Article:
September 14, 2009

YOK to Break New Ground–and Attendance Record–with Urban Rosh Hashanah Event

"Yo OK” is Spanish for “I’m OK”—and that idea is the inspiration behind The YOK Project, an exciting JDC-initiated program with various partners in Argentina that deploys non-traditional means to connect with Jews who are unaffiliated with traditional Jewish institutions. YOK reaches out to this group through innovative urban events and activities that are infused with Jewish content, customs, and traditions. That description certainly applies to the YOK’s signature Urban Rosh Hashanah Festival, a popular outdoor celebration that returns to the streets of Buenos Aires September 12-13.

A record 30,000 people (Jews and some non-Jews) are expected to participate in the unique cultural event—up from the 28,000 who attended YOK’s Urban Passover in April—and anticipation is running high: “This (will be) my fourth Urbano,” said Marcela Armus, a psychiatrist and secular Jew who responds to the opportunity the event offers to explore Jewish culture and tradition outside a more formal context. “I really like these events because they are open to the whole community.”

Claudia Rozencwaig, another veteran attendee, is looking for this year’s festival to break new ground: “YOK keeps broadening opportunities for cultural entertainment and they re-invent themselves every year.” Indeed, the 2009 edition of Urban Rosh Hashanah will expand geographically to include four additional city blocks, as well as in the scope and variety of activities planned.

This year for the first time, participants will enjoy myriad crafts, music, an array of traditional foods, activities for children, and engaging forums on Jewish history, philosophy, and spirituality—all to be found along the festival path. Organizers expect to attract greater involvement by unaffiliated Jews who, nonetheless, are eager to embrace their Jewish roots.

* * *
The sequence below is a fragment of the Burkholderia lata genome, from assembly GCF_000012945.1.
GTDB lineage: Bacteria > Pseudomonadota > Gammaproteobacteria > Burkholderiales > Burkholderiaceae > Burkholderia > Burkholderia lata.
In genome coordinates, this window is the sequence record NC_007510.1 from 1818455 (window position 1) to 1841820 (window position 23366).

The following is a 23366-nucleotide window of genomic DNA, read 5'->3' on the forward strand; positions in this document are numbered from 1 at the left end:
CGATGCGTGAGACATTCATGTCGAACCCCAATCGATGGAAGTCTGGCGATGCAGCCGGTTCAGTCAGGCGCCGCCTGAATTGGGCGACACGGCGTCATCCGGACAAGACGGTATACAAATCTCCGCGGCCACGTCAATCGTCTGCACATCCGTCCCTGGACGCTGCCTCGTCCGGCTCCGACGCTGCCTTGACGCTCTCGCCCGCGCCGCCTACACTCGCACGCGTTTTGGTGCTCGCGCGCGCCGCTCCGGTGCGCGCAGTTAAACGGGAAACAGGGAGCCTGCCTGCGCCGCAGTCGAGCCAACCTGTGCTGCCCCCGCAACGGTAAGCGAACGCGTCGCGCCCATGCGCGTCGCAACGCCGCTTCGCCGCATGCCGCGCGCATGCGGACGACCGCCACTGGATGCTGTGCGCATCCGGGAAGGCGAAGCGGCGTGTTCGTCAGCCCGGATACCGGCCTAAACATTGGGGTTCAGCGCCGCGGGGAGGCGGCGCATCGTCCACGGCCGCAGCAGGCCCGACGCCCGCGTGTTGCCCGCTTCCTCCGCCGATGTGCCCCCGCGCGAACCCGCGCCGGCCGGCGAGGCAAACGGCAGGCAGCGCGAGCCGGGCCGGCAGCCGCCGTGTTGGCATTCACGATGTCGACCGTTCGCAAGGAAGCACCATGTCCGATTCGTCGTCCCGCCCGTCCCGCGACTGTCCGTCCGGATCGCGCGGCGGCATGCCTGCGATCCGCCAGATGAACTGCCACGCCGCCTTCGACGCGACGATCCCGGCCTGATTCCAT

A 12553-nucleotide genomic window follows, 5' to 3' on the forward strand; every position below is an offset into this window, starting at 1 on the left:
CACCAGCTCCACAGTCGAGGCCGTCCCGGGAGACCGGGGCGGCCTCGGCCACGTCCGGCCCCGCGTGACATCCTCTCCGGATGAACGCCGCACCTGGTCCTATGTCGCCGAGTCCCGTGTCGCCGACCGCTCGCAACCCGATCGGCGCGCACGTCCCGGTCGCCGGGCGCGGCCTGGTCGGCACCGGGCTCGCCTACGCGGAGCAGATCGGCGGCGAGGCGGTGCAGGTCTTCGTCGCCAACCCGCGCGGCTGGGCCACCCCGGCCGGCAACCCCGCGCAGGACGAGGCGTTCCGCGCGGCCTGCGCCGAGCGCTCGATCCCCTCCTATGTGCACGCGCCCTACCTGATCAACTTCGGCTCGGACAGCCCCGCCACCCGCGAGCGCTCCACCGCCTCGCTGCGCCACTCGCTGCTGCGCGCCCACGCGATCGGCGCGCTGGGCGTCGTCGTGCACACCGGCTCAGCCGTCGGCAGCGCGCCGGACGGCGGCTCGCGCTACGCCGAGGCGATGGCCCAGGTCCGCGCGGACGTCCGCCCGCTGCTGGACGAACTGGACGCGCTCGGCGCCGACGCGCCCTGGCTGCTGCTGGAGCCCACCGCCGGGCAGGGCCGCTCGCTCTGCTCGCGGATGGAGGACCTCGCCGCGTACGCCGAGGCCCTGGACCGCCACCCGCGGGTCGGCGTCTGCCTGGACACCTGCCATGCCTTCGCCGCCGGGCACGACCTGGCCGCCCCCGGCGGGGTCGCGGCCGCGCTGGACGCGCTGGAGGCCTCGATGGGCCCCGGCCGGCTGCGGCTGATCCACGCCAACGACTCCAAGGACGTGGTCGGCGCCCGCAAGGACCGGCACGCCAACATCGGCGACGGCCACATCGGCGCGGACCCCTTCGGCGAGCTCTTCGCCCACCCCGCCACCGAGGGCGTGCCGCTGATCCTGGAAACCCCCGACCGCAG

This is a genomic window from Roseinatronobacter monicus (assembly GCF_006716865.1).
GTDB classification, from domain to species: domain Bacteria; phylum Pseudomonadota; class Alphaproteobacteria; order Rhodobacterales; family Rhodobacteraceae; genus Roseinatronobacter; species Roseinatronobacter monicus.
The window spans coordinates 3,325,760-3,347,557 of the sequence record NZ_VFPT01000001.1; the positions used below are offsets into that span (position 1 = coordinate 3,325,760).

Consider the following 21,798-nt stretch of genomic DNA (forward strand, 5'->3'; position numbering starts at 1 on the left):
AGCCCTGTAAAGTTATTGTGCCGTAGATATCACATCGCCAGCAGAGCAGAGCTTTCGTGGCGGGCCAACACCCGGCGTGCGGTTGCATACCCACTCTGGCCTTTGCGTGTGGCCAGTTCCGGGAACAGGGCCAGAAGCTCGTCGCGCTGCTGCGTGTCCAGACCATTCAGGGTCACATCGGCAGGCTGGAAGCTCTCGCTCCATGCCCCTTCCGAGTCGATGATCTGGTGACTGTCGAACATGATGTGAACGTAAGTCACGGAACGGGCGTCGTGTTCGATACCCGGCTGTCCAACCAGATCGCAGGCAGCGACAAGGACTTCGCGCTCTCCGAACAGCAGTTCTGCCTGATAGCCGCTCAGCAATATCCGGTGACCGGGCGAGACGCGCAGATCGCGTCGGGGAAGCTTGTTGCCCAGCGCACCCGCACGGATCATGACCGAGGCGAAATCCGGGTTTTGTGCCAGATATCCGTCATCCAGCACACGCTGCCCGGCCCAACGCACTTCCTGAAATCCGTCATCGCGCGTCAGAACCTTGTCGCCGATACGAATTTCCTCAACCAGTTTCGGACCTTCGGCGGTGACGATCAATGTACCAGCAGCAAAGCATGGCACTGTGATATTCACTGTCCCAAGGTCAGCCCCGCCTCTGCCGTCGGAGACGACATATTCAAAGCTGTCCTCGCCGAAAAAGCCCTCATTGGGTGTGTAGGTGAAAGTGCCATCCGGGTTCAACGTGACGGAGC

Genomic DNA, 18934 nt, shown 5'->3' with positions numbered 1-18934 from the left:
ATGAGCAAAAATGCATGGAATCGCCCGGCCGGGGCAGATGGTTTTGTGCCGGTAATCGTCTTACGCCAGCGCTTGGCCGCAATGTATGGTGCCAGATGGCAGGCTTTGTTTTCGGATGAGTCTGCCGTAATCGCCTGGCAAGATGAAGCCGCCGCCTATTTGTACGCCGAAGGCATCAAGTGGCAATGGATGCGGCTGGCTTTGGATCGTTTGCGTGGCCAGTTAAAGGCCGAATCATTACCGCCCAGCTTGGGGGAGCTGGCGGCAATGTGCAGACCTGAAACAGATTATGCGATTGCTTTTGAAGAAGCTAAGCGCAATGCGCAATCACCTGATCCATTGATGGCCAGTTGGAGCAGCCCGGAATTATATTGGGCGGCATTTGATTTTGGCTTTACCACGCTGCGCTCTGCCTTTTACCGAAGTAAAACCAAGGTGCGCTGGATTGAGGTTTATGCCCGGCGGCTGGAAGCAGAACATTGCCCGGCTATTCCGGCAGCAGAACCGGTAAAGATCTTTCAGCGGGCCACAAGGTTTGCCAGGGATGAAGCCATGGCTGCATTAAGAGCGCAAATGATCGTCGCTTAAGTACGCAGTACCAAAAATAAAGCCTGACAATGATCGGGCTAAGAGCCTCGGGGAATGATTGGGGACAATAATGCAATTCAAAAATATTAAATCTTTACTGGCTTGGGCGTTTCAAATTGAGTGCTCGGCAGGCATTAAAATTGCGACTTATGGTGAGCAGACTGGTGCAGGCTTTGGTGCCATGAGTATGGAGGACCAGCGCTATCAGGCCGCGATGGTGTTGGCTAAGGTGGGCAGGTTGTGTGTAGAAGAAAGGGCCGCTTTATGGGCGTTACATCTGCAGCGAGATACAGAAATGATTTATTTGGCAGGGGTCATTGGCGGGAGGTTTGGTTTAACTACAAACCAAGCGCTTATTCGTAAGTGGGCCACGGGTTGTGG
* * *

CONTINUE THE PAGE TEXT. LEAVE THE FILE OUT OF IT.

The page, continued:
“I long for these Urban weekends because my family doesn’t celebrate, which means, for me, this is my only contact with some of my Jewishness,” said Jazmin, a university student and opera singer.

It was to fill that very need that YOK launched its Urban festivals in 2006. Two terrorist attacks in the early 1990s spurred many Argentine Jewish institutions to turn insular, inadvertently weakening connections to secular and non-affiliated religious Jews on the outside. In 2006, YOK reversed the trend, taking Passover and Rosh Hashanah outdoors and inviting everyone to share in the celebrations at no cost and with no additional obligations. Said one YOK organizer: “We wanted to establish a space where people could gather to share their Jewish culture and traditions with the whole community.”

The results have proven popular with all age groups and backgrounds. “I’m not Jewish,” said Marcelo Bardi, a secular Catholic who plans on attending this year, “but this festival is a great place to show my kids something different from our own traditions.”

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